We take photos of each other, of events, because we want to mark a moment in time, believing that a single image can remind us of who we were, or who are children were at the time. Great photos capture the essence of the moment, distilling all of the emotions in the air and pasting them down into a flat image. And that’s where it’s hard to see Jack. His autism shows up just fine; he is clearly awkward, not a part of the crowd, he is not “cured,” he “has a long way to go.” At a glance people can take in a child in a photo, “Oh, what a bright child,” “What a pretty little girl,”  but it takes more than a glance to see Jack. He is in process, continuously moving. He is a child with cerebral palsy stumbling across a crowded room, who somehow manages to avoid prone babies and sick dogs, near missing a fragile elderly person. On the outside he is dirty hands and an unwiped nose, and badly cut hair because he won’t sit still, but inside, he’s the boy who gently grazes your arm to say “hello,” a micro-moment not even superhuman speed could capture through a lens. The camera has no patience to wait for Jack, but we know that all of who he really is, is there beneath, and if we are patient, if we stop expecting the 90 percent of what everyone has, we will see our 10 percent and all of its beauty, just as we must wait until the end of the sentence to hear the brilliance of the stutterer. And it is sometimes painful to be that patient.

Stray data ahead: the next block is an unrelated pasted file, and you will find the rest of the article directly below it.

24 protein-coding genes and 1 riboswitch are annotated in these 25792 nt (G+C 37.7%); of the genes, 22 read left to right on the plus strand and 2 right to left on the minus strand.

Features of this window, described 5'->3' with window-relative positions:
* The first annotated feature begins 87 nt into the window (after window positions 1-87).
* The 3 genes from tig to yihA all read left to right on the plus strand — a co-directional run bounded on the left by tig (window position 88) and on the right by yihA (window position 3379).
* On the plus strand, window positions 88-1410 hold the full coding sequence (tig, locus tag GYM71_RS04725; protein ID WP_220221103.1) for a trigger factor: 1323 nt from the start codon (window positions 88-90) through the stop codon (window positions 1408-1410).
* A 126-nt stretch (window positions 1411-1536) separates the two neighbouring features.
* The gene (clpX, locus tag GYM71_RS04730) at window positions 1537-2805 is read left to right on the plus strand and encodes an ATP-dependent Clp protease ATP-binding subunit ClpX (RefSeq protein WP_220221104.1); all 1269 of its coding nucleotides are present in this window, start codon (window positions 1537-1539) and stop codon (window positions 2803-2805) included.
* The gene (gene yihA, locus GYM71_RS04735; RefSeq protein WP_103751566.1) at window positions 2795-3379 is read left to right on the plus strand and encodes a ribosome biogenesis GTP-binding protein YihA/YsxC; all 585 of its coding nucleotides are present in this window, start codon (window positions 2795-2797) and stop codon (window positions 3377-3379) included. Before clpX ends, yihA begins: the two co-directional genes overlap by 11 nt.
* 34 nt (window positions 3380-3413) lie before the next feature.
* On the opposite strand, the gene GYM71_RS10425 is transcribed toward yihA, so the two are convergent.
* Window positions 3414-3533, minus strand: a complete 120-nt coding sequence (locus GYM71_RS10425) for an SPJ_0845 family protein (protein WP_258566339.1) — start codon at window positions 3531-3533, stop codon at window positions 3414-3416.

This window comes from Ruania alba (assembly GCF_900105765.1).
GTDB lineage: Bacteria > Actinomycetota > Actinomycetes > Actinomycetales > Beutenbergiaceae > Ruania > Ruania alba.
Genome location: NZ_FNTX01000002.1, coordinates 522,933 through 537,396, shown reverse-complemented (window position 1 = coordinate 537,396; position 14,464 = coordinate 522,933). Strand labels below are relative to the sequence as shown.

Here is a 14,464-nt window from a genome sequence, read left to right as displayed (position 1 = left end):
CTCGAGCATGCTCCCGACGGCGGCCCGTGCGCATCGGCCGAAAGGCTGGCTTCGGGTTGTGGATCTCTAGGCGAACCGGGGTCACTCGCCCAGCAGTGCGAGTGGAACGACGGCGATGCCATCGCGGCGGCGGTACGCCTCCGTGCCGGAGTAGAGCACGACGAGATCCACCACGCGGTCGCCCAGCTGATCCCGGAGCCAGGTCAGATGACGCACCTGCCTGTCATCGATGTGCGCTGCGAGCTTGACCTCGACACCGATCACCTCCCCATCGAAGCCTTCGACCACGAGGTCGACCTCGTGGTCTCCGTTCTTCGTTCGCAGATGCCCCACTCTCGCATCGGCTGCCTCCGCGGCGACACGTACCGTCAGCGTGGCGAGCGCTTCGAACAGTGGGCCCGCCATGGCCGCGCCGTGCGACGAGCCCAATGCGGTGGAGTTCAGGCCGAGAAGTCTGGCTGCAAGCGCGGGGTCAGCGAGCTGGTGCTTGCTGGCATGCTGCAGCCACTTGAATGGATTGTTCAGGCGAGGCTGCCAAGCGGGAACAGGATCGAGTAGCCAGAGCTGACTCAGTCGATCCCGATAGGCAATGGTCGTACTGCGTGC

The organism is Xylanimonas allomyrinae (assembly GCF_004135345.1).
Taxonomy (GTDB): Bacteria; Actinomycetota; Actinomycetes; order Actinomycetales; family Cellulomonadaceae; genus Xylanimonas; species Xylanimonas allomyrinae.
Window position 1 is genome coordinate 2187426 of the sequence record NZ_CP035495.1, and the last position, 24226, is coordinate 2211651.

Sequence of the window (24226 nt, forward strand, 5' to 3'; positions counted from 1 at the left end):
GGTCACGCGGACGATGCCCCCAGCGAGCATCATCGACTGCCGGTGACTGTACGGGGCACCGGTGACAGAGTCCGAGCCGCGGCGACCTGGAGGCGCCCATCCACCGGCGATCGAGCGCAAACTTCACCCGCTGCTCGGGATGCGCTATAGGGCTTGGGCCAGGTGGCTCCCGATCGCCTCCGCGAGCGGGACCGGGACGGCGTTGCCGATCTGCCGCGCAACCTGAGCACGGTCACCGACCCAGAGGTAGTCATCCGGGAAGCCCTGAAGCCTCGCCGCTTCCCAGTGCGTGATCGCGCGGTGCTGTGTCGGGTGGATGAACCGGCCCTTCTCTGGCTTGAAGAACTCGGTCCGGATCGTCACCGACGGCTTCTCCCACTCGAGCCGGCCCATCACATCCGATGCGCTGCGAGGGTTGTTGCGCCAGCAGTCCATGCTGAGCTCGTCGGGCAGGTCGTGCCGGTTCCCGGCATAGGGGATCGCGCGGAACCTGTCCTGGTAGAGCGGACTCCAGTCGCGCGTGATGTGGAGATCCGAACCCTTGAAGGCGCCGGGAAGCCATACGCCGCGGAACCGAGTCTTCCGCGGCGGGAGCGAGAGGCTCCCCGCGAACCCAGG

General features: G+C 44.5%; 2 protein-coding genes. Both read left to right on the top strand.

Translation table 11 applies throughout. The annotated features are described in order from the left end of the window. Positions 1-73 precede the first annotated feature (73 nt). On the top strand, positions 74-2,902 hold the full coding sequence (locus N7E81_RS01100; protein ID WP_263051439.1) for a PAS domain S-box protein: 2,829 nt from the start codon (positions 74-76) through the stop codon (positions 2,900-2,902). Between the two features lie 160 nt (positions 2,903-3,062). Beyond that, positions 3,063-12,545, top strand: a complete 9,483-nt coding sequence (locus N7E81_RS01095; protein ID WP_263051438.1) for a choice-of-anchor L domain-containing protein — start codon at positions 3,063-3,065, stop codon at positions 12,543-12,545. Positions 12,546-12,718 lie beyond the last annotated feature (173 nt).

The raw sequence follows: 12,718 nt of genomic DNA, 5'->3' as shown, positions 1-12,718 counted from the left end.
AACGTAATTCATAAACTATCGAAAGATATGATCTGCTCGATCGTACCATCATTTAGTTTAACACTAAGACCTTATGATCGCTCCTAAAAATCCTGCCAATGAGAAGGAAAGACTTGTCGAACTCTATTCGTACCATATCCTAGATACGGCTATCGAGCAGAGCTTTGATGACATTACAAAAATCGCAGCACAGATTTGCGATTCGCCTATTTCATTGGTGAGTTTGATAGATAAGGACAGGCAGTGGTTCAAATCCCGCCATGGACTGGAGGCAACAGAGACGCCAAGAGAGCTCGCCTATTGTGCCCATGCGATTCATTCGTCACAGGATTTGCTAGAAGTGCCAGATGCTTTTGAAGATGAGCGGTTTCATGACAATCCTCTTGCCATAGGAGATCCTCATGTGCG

And I’ll admit, I have not completely abandoned the idea of a family photo. We recently managed to get one that’s pretty decent. I’m lucky because my sister is a photographer, so she spent some time with us in her home studio a few weeks ago. Jack was amazing. He looked at the camera, he smiled, he sat still for moments at a time. He didn’t yell or try to escape. He was precious. We got several beautiful shots of him, photos that capture a bit of that sparkle in his eyes. And you know who was a terror during that photo shoot? His perfect little neuro-typical sister, of course.

A version of this essay originally appeared at